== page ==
Agile Software Testing: Incorporating Testing

I hope that before we go any further, we all agree that software testing of our development work is crucial. If you’re one of the head-stuck-in-the-sands people who believe testing is just a formality or an ‘add on’ – or even sometimes a nuisance – I’ll have an argument with you another time.

I’m directing this blog post instead at all those enlightened folk who appreciate the importance of testing before anything can be released. You realise as I do that without an effective testing strategy we run the risk of lengthy development cycles, shoddy estimates, costly overruns and poor quality products, with the resulting revenue loss, customer alienation and potential fall in market share.

All of which are things which can be avoided with an effective testing process.

The good news is that testing should be just as much a part of the Agile process as everything else; it should be an integral part of the development as opposed to a separate stage.

How Agile Testing Works

The most important thing to appreciate in Agile software testing is that the testers are full members of the cross-functional Agile development team.  In fact, with Scrum, all members of the Development team are Developers. We are all equally responsible for getting to “Done” and creating a potentially releasable Increment every Sprint. Although we may have team members with specific testing expertise, we are all responsible for producing a quality product and so we can all be considered Testers.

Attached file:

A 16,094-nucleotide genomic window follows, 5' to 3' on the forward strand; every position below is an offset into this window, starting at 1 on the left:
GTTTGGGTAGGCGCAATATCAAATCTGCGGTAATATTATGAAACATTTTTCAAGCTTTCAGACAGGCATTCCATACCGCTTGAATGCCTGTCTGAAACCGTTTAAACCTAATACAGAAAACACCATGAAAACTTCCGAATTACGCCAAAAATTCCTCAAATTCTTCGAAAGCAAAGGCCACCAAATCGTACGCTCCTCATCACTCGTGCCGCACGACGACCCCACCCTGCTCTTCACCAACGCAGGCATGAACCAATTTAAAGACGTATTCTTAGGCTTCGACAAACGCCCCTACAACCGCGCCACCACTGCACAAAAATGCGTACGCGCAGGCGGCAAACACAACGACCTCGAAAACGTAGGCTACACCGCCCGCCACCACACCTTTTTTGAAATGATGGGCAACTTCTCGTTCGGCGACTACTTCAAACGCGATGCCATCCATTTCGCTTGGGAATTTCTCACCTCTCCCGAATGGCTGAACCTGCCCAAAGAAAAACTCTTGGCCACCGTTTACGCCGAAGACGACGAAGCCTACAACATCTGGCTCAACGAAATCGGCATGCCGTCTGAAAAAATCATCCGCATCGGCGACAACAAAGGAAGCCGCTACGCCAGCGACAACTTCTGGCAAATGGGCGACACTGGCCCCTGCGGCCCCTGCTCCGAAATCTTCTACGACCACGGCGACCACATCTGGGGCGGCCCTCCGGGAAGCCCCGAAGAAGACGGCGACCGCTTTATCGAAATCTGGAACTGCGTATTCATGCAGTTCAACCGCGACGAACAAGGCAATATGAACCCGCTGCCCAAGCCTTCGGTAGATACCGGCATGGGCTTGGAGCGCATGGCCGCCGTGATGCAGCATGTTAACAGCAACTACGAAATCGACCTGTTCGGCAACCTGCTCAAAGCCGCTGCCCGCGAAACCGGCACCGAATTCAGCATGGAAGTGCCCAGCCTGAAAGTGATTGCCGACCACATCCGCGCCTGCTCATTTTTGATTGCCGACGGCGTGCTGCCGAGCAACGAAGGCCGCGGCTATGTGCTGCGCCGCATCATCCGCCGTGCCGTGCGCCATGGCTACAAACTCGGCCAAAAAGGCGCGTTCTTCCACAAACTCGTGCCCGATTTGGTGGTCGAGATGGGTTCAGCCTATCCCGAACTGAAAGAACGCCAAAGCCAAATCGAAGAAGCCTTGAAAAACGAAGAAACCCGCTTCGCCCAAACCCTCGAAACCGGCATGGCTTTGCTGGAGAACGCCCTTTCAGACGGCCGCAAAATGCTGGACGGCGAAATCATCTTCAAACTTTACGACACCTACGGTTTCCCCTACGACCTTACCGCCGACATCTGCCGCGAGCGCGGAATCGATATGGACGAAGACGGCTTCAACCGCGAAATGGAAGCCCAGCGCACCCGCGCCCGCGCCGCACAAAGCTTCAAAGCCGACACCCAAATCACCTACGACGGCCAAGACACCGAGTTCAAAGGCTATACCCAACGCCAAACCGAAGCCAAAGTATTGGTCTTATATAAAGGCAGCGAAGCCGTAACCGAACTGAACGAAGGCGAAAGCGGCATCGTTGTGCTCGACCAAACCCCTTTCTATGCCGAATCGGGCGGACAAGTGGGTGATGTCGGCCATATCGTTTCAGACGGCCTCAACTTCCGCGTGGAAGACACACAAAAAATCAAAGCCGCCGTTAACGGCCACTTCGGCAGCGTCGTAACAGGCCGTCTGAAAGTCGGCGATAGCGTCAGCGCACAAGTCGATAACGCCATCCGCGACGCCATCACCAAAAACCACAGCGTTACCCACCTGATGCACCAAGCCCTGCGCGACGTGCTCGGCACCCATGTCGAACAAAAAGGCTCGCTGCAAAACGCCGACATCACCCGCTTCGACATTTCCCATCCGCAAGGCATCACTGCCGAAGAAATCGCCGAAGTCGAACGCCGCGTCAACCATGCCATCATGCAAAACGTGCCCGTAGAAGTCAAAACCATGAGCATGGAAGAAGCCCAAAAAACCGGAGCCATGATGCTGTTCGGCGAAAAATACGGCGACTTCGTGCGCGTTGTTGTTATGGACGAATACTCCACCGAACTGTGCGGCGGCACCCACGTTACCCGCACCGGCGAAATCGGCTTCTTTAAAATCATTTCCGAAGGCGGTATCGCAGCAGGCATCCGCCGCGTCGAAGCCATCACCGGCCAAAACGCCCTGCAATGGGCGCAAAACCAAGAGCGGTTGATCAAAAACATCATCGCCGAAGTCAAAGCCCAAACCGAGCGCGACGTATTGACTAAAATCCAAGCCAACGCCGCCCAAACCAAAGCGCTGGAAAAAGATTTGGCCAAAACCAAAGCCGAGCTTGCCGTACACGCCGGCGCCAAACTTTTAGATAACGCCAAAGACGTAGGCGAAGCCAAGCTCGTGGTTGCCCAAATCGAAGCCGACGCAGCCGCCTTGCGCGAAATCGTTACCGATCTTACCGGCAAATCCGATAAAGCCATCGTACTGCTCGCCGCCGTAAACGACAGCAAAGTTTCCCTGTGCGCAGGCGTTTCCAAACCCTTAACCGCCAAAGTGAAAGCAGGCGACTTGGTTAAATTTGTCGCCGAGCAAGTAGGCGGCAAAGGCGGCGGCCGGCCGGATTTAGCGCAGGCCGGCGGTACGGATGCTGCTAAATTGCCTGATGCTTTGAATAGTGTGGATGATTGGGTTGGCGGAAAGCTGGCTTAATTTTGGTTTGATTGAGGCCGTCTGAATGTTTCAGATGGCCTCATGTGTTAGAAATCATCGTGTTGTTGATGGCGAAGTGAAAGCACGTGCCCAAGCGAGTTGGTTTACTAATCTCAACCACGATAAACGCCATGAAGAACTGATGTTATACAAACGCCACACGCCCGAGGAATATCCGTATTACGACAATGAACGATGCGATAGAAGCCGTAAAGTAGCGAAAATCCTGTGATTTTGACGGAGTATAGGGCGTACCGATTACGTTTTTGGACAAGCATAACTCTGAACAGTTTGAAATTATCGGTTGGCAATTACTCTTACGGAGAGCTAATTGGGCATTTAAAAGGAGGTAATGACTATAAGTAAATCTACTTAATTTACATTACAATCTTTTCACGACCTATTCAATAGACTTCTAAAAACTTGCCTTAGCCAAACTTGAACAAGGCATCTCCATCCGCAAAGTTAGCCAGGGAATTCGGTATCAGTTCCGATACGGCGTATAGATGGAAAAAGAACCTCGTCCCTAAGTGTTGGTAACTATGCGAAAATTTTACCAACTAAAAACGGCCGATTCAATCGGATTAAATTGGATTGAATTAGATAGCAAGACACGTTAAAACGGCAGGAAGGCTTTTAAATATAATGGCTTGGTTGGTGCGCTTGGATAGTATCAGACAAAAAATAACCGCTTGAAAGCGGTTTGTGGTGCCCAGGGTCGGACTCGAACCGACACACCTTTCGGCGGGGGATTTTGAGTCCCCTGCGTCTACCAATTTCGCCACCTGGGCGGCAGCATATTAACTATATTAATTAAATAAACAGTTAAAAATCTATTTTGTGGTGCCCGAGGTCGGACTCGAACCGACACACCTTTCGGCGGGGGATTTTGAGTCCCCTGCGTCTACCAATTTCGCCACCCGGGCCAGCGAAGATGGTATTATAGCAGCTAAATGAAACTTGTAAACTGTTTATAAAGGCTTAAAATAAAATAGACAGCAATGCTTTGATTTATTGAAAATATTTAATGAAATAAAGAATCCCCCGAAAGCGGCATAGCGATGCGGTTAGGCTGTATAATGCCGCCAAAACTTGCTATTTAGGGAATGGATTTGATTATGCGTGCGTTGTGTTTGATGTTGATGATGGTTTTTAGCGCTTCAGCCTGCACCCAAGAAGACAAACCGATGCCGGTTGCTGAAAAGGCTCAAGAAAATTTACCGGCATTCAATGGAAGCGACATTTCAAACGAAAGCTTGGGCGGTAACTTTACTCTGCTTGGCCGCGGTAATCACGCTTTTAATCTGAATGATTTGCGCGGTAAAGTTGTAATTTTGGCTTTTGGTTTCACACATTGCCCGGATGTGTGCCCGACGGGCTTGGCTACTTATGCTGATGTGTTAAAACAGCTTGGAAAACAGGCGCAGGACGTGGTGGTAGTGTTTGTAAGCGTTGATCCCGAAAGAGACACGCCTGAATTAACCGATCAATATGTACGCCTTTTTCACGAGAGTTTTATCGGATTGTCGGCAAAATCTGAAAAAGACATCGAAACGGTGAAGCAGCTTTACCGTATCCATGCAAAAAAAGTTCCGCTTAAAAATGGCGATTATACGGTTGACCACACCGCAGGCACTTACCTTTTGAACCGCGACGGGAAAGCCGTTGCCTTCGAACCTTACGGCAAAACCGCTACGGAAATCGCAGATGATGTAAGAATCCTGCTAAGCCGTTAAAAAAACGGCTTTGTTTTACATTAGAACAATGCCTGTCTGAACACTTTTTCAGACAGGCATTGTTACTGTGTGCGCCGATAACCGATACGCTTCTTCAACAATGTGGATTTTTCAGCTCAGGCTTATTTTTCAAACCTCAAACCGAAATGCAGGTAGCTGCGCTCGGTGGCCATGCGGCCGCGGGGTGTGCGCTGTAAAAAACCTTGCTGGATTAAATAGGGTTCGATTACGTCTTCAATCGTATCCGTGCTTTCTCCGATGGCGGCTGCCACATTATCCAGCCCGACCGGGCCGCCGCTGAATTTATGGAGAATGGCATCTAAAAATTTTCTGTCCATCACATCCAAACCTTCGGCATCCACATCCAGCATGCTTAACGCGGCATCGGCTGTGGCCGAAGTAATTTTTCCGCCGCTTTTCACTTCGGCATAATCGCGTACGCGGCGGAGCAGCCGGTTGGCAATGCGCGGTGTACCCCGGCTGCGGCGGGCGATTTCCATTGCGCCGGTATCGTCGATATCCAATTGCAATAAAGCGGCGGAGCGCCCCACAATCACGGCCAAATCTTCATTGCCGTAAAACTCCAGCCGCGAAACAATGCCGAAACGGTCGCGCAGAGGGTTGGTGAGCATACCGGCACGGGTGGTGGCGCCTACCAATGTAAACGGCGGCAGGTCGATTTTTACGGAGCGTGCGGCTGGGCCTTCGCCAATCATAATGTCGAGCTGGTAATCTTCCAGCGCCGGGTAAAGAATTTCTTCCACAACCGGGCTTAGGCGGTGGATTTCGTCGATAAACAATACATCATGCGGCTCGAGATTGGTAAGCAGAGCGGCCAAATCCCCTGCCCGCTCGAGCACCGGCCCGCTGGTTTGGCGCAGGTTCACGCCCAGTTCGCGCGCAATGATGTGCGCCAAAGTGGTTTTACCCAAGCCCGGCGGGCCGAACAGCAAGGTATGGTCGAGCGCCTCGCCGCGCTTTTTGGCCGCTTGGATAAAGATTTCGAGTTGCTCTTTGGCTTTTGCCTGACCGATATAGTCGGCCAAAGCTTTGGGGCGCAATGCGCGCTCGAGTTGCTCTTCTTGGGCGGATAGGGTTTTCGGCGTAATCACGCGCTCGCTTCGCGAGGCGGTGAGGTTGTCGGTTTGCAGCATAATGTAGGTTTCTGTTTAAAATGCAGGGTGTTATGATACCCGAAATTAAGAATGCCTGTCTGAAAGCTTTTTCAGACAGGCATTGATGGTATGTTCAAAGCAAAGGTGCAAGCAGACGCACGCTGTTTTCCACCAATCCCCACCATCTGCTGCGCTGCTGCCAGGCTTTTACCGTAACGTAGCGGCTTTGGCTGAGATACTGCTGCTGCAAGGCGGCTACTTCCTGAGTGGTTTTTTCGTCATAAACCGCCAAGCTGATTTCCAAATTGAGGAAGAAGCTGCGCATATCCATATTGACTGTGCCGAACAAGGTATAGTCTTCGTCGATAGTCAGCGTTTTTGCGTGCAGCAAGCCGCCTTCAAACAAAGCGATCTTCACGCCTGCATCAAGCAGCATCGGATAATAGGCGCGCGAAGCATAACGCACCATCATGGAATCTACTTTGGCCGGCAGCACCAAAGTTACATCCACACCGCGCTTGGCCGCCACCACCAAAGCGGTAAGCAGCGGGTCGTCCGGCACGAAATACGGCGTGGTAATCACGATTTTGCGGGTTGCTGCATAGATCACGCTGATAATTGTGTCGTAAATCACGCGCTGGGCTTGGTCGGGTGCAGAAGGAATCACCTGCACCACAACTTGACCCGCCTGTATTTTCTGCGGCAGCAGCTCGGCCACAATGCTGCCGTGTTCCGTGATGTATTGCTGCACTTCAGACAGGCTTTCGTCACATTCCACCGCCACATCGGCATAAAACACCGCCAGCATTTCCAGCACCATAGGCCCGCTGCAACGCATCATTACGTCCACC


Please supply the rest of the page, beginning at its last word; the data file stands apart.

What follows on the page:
In a nutshell…

At the start of a Sprint, testing is planned as part of the work to be done by the Development Team. Test specialists may take the lead with this but the whole Development team is responsible for it. Only if an Increment is tested and free of significant defects can it be considered “done” at the end of a Sprint.

Advantages of Agile Testing

There are many advantages of following an Agile way of testing and perhaps the biggest one to my mind is that testing is an integral part of the bigger picture. Not only does this allow them to ensure testing estimates are incorporated into the overall timescale, but – even more importantly – it makes quality the responsibility of the entire team and not just those with the specialist testing skills, as it perhaps used to be in a traditional waterfall development. In agile ways of working we are all responsible for quality and it is no longer the sole concern of a select few. In Scrum we are all Developers and share responsibility for producing a quality tested Increment every Sprint.

This could mean the difference between a polished end product or one that is launched having ‘known issues’.

Needless to say, if you and your company plan to go Agile, or are implementing it right now, don’t forget testing! It is a critical concern of any truly Agile team.

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